One good solution to the problem I have heard in several wedding homilies proposes a truth our culture has largely forgotten: there is such a thing as love which is chosen, love which is willed. We philosophy nerds call this “volitional love.” This form of love consists in seeking the good of the other person. One thus “loves” one’s spouse when one chooses to say a kind word to one’s spouse, when one chooses to do the dishes so one’s spouse can relax at the end of a long day, when one chooses to enroll one’s spouse in that bowtie of the month club thing he keeps strategically leaving on the kitchen table every morning, and by the way he likes the thin kind of bow tie. Just an example. Move along.
The point is that we can indeed promise to love in this volitional way, and the point of a sacramental marriage is receive a pledge of God’s help in carrying out that promise. Sacramental marriage offers amazing advantages for creatures whose wills are wounded by original sin. Wondering if that includes you? Unless you are currently enjoying the beatific vision, then the answer is likely to be “yes.”
Telling people that they have promised volitional love of their spouses is true and important. However, because I am a philosopher, and one of the jobs of a philosopher is to rattle the bars of your cage–especially during Lent–I would like to remind you that “the Catholic thing” is to understand God’s grace as building on and perfecting nature. That means that the natural way human life works is not typically overturned by the actions of God. And in the natural order of things, human action is often prompted by the emotions as well as the will. In fact, as the psychologist Conrad Baars points out in his book Feeling and Healing Your Emotions, the human will is most truly powerful–i.e. it actually gets things done–when the emotions support the decisions of the will. The will indeed shows a certain power when it resists strong emotions running in the opposite direction, but such unpleasant situations threaten to enfeeble one’s actions. One is “fighting oneself” instead of focusing on the task.
A marriage is no exception to this general rule of human action: one wants the support of the emotions in order to succeed at it. Good luck carrying out all those loving actions you wrote down on the flyleaf of The Five Love Languages if all you feel is hatred, aversion, and anger towards one’s spouse. No, if you really want to love someone, if you really want to honor the promise you made before God, then you will also need to cultivate the emotions that will support volitional love. In short: loving well requires both that we seek the good of our spouses (i.e. volitional love) and that we seek to like our spouses (i.e. the warm fuzzies, emotional love). We can’t simply excuse ourselves from the emotional side of marriage; we can’t simply tell ourselves that “the fire has gone out” and give up. If you take seriously the promise to love with the will, then you must also try to sustain–or even recover–emotional love.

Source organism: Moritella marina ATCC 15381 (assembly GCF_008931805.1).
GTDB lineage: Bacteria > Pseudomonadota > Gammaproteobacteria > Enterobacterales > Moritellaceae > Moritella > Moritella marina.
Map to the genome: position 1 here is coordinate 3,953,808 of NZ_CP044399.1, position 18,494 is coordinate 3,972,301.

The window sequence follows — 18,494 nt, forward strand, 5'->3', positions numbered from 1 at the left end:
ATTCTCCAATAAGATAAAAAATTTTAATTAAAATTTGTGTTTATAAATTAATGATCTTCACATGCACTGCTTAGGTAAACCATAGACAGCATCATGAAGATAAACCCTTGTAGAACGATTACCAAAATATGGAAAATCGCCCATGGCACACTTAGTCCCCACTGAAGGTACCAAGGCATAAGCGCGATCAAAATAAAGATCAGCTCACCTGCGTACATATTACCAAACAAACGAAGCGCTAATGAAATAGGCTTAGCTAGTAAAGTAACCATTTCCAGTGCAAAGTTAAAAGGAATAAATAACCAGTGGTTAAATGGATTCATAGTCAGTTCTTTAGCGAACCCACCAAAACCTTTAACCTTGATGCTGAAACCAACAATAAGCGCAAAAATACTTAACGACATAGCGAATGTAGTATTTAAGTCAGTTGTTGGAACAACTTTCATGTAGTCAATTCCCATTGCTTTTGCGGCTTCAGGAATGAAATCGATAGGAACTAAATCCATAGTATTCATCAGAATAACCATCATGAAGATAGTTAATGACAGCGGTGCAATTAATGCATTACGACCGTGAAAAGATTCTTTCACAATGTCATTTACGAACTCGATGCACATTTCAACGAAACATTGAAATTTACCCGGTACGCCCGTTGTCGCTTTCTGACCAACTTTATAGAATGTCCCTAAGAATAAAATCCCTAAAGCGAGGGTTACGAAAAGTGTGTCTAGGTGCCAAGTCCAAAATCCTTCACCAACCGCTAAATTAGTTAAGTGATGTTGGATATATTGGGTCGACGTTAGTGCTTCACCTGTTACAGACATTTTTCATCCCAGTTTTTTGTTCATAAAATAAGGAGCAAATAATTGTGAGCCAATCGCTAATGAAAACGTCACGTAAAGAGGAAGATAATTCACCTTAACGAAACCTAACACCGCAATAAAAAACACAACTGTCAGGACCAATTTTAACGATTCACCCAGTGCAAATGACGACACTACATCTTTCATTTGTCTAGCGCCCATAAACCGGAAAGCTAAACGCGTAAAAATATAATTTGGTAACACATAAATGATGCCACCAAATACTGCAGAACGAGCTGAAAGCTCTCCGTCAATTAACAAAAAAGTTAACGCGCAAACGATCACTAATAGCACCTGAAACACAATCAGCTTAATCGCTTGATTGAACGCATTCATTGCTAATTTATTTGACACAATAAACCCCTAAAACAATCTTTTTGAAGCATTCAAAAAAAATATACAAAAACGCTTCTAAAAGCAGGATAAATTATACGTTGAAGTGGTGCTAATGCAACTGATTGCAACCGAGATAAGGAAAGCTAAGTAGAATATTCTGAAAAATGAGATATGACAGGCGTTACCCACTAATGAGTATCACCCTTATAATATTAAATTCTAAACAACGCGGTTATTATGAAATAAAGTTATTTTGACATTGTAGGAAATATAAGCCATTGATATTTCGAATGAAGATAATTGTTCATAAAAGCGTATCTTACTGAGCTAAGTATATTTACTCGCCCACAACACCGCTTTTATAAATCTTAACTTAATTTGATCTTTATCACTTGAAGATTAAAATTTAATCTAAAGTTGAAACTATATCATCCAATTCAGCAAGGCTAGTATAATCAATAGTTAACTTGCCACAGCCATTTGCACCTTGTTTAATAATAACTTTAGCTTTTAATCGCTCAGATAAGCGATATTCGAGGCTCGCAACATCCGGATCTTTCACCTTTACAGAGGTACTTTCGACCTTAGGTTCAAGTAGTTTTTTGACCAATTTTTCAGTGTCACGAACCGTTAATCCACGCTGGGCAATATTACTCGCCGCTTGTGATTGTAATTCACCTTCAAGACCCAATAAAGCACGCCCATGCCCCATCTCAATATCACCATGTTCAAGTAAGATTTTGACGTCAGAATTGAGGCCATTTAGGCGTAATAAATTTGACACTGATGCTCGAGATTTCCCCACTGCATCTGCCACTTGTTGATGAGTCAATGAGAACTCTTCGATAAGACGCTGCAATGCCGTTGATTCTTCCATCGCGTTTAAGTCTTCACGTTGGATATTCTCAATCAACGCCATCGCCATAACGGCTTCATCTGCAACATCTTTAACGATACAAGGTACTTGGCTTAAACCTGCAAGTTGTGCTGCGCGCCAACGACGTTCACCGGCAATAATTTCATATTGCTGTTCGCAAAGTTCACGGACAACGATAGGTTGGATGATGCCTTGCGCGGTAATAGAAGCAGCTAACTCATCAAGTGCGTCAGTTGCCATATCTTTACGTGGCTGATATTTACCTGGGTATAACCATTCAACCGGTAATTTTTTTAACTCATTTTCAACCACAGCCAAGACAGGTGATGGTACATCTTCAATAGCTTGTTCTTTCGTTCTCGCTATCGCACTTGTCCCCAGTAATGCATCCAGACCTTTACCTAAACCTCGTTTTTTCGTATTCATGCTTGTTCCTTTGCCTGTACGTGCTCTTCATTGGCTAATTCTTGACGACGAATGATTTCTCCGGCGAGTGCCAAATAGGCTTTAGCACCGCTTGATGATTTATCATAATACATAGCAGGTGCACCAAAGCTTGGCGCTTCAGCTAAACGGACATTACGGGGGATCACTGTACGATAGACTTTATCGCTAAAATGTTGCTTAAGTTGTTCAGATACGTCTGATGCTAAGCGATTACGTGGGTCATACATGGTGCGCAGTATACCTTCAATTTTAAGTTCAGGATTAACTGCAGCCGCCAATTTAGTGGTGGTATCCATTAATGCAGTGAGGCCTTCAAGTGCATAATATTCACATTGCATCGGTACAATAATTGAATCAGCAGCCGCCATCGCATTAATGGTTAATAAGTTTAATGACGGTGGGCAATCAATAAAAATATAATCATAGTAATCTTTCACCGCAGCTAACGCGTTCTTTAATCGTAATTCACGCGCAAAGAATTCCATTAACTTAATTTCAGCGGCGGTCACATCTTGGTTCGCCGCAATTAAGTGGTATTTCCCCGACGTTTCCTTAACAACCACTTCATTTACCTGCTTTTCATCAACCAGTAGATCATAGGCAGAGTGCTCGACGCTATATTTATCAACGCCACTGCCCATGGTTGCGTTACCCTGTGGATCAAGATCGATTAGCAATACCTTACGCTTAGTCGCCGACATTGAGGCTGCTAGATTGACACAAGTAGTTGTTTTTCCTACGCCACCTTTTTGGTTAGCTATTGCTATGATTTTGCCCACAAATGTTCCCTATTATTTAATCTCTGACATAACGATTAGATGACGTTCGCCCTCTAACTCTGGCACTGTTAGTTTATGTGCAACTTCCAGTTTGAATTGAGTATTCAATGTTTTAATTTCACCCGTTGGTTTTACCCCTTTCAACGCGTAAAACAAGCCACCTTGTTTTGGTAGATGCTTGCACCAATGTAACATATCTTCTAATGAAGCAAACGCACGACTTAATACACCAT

Yet surely we can presume the assistance of grace with this second form of love as well. And here, again, grace would actually be building on nature: the emotions are not as independent of our control as we commonly suppose.
If you think that last statement was some crazy talk, then I refer you to the crazy talk of St. Thomas Aquinas, who argues in p. 81, a. 3 of the First Part of the Summa Theologiae that the human emotions actually “obey reason.” To be sure, “obedient” is not the first word that comes to mind when we think of the emotions, and St. Thomas admits that we do not enjoy any direct or “despotic” control over our emotional states. Yet St. Thomas also points out that we do enjoy a substantial amount of indirect control over them.
For example, the emotions obey reason “in their own acts” by following upon perception–and in humans, one’s perception of a situation can be influenced by reason, especially over time. You can “tell yourself a different story,” and this can radically change the emotion triggered. For example, you may have had the experience of being angry at a spouse for not doing something, only to have that anger dissipate when your reason helped you to give a different appraisal of the situation: “Why didn’t he start the !@#$% dishwasher? Oh, it was because he was making me a totally awesome, homemade Valentine’s Day card . . . in the shape of a bow tie!”
The emotions do just obey reason reason as “mind”; they also obey reason as “will.” The point of emotions is to move you into action. But your emotions cannot fully accomplish this without the consent of the will. The will has a “veto power”–not over the experience of the emotion itself, but instead over the actions that flow out of the emotion. And the will has still more tricks. With your will, you can choose to pay attention to the sorts of things likely to trigger certain emotions, and you can choose to do certain things likely to trigger certain emotions. On date night, for example, instead of having a heart-to-heart discussion of the various inadequacies and failures of your spouse, you might instead consider reminiscing about how you first met, or some of your happiest memories together. Or to really be proactive, you might choose to set the stage for date night by doing–get ready for it–acts of kindness. You might do the dishes. You might buy flowers. Acts of kindness of that sort are likely to put one’s spouse in a good humor: they influence one’s spouse to be a lovable person, the kind of person that tends to trigger emotions of love.
So all of this can be summed up in four sobering propositions:
- If you got married in the Catholic Church, then it is quite likely that you promised to love another human being until death.
- This love should always exist on the level of one’s will.
- To whatever extent possible, this love should also exist on the level of one’s emotions.
- None of this is likely to be easy.
Still, it is Sunday, so we don’t want to wallow in doom and gloom, even during Lent. Since marriage is a sacrament in the Catholic Church, a pledge of God’s grace, a fifth proposition also follows:
5. God will help you to love in these ways, if you try.